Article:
08/08/2013 18:53 BST | Updated 08/10/2013 06:12 BST

Ten Things I Love About Edinburgh

My last post came across as pretty morose, so before my family put me on suicide watch, I thought I'd write about why I bloody love Edinburgh.

My last post came across as pretty morose, so before my family put me on suicide watch, I thought I'd write about why I bloody love Edinburgh.

1. The city itself. It's got a massive castle, great art galleries and museums and the oldest floral clock in the world (I don't know why that is even an accolade, but it is.). The split-layered nature of it means that even though I've spent so much time here, I still get lost.

2. The amazing shows you can see here. Every year the best performers descend on this city to try weird and wonderful things. You can see things here that you scarcely thought possible.

3. The awful shows you can see here. Some of the worst theatre and comedy that has ever been conceived gets put on at this festival. One year previously a friend saw a play where someone took a shit live on stage. Whilst that sounds disgusting, the logistics of having regular enough bowel movements and the overcoming of stage-fright to enact such a thing really interest me in that they were able to do it every night.

4. The people. The Scots have an undeserved reputation for being dour. Actually I find them hugely gregarious. Whilst this may be because I'm from London, the least friendly city in the entire world, it certainly makes a change to have casual friendly conversations at a bus stop. In London, if you started up a casual conversation like that, people would generally presume you to be mentally ill.

5. The scenery. Edinburgh is built right next to an extinct volcano. How awesome is that! I occasionally run up it and when I get to the top I feel like Rocky. If you're visiting the city, you absolutely have to climb Arthur's seat. The view is incredible.

6. The weather. Being here really makes you appreciate when the weather is nice as it is now, because it is, by and large, terrible.

7. Comedians walking around. It's an experience I haven't had since university of living in a small city with lots of people you know in it. As I walk around, I will usually bump into a number of comedians I know from the circuit, and generally most people have time to shoot the breeze and chat idly about anything, which is refreshing.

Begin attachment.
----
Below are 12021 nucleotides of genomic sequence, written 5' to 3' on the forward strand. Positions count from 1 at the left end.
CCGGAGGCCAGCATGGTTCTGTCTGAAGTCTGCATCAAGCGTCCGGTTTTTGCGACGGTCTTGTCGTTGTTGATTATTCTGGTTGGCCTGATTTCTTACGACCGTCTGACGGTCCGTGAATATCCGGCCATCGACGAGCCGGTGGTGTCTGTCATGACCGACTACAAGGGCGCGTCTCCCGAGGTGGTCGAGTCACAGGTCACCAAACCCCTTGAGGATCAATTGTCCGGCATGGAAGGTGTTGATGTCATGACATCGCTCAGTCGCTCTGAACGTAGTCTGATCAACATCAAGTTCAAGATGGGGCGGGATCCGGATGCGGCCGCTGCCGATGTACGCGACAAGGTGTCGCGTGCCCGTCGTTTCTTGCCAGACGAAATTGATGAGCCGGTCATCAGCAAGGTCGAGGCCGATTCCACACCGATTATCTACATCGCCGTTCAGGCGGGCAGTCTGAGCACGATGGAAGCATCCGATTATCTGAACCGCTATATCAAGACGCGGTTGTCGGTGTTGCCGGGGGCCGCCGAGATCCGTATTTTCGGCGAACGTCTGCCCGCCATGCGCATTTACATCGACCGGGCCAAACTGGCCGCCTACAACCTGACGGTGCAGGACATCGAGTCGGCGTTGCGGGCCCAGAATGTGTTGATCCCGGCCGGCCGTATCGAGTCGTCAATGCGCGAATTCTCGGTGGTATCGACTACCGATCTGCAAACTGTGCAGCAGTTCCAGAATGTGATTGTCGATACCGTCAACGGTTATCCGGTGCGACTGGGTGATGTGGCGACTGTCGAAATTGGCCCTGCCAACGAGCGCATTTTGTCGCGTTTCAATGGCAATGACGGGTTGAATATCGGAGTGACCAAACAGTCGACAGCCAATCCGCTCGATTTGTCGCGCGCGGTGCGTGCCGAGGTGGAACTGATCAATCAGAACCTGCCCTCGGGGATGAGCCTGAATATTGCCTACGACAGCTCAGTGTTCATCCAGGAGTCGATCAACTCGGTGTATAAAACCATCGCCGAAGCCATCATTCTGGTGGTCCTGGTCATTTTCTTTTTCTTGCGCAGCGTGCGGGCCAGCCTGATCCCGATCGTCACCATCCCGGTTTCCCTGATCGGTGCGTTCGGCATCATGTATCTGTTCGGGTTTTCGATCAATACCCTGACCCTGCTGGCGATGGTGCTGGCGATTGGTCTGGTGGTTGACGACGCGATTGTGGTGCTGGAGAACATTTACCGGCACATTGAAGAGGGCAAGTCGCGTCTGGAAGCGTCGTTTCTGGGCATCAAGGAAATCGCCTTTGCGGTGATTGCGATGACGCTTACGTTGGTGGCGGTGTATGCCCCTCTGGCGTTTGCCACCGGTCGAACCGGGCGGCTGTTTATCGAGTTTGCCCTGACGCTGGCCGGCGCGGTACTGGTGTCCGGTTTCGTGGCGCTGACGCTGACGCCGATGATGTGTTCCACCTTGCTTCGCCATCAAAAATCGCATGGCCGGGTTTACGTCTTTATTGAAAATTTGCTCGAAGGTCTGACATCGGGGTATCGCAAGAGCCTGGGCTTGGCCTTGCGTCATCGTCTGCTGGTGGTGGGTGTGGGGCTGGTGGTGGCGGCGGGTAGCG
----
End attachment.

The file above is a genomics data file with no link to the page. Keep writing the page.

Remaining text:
8. The pubs. Not the central boozers that are rammed full for the festival and charging four pounds a pint, but the little locals that sell a selection of real ales. My current favourite is called the Dagda Bar.

9. The young people having a lovely time. Having turned 27 two weeks ago, I have to accept that my time as a young person is over (I deeply miss the Young Person's Railcard. I already think trains are crippling expensive anyway.) but I enjoy watching a company of young actors come up here full of joy and hope and tearing into the festival like their very lives depend on it.

10. My flatmates. I'm lucky enough to live with some of the most talented comedians Edinburgh has to offer; Daniel Simonsen, last year's best newcomer, Pat Cahill, who I'll curse by saying deserves that award this year, That Pair, a brilliantly funny double-act, Alfie Brown, a hugely insightful political comedian and Tommy Holgate, a reformed alcoholic on a mission to spread wellbeing through his shows. In my biased opinion, they're all the picks of the fringe. And now I've blown smoke up their arses, hopefully they won't mind that I came home drunk and ate pretty indiscriminately from the fridge last night...

Matt Lacey is appearing throughout the festival at 7.30pm in the French Quarter at the Voodoo Rooms,West Register Street, EH2 2AA